bridge and past a pond. Many people picked up trail maps from the
Visitor Centre, keen to explore more at another time!
Several of the volunteers, together with Juliet and Hilary finished
off what was an excellent day at the local Spa Shop where we cooled
down with ice cream before all heading back up the road home.
This has certainly been my favourite ramble so far, great people,
great weather and great route!
Little Garve - 22nd July 2022
Our group of
6 scooter users, 9 volunteers and the van team arrived at the small
Woodland car park at Little Garve. Parking was limited but we all
manged to squeeze our vehicles into the various bays. Sadly Peggie
had had to call off as she was feeling very under the weather.
We set off
over the ‘Wade’ Bridge, actually built by Wade’s successor Major
William Caulfield around 250 years ago, part of a military road
between Contin and the west coast. Historically the route had been
used over many years by drovers herding their cattle to Muir of Ord
and markets further south.
impressed by the grand view of the Blackwater river, cascading over
rocks. The river flows into Loch Garve before joining the River
left on to a well-made path gradually rising higher above the river.
We stopped for views down the river and to sample tasty blaeberries.
Then up a short steep path on to a wide forest track. Kathy used a
scooter to save her breath, and shot up like a bullet! Gradually we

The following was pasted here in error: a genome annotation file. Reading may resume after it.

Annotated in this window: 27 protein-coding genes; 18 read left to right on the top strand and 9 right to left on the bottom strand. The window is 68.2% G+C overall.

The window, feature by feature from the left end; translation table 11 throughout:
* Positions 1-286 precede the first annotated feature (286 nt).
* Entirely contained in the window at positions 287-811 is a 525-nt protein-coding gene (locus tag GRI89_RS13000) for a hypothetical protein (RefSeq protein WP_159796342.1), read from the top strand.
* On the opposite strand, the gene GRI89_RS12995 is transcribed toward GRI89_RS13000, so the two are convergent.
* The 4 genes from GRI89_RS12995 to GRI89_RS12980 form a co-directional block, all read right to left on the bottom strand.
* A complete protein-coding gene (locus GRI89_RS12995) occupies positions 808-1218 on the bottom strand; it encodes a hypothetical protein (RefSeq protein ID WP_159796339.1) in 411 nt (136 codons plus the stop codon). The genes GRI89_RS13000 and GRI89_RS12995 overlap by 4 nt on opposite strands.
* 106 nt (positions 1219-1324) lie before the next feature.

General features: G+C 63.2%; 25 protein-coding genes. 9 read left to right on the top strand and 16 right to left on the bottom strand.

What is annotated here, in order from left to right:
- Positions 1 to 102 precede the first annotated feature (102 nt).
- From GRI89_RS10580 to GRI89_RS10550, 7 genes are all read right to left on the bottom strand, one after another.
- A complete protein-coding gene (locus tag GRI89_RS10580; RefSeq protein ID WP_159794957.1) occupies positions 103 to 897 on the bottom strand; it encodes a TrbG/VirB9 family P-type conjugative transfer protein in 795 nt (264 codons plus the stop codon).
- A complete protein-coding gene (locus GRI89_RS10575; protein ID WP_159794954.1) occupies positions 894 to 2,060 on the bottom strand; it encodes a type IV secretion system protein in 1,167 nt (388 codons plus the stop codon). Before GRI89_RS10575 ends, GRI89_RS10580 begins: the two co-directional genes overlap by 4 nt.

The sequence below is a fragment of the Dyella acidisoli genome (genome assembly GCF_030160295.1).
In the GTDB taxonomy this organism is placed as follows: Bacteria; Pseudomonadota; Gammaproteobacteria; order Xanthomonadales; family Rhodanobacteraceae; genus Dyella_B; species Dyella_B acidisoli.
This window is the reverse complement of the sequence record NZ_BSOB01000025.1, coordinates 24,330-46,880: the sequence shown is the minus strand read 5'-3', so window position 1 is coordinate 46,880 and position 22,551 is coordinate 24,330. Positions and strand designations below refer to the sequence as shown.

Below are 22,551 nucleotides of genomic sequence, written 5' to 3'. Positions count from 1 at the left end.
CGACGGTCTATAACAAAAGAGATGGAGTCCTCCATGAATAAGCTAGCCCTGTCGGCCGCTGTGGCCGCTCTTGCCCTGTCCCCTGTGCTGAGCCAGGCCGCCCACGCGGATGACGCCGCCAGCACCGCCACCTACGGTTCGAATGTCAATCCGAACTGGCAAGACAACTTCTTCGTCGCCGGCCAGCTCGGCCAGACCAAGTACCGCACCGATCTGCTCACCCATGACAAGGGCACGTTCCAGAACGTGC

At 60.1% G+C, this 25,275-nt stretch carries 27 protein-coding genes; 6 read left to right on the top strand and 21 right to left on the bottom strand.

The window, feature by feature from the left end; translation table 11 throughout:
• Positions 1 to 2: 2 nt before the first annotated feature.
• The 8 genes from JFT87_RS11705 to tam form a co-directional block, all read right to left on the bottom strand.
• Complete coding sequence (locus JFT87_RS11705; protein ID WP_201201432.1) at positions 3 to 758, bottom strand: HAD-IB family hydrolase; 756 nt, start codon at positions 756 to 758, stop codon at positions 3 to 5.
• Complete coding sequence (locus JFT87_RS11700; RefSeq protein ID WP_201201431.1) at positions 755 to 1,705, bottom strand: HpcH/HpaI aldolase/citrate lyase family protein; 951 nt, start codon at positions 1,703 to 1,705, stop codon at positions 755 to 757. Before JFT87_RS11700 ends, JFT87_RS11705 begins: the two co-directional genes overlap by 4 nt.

had better views of the Strathconon hills and around as we descended
the track, Graham finding and passing round wild raspberries.
for our picnic by a bridge, fairly free of midges, where Rosemary
carried out the raffle for HDR funds. We continued down to the minor
road that links Garve with Little Garve. After a trundle along for a
bit we returned to the car park, seeing families enjoying themselves
in the Wyvis Woodland Play Park.
Corrimony - Monday 4th July 2022
is July. It should be summer! It was pouring when we reached the
parking area where the two vans with the scooters had already
arrived. Martin came over to the car to explain that a load of
gravel had been dumped in the middle of our intended parking area,
so we would have a slightly longer walk. It was fortunate that
there was a suitable alternative parking area! Sitting in the car,
we watched the scooters being unloaded in the rain but,
miraculously, when we were ready to go, it stopped.
expecting farmer, Lindsay, and RSPB manager, Simon, to join us but
neither was available, so Martin introduced us to the area.
We were on
Corrimony Farm, an upland farm, home to the Girvan family and their
140 Stabiliser breeding cows and 900 Lleyn sheep. The farm is also
home to Loch Ness Pumpkins, the very first Highland pumpkin picking
patch, which is in its fifth year.
after passing a small hump-back bridge over the River Enrick, the
road becomes a track, turns away from the river onto the RSPB nature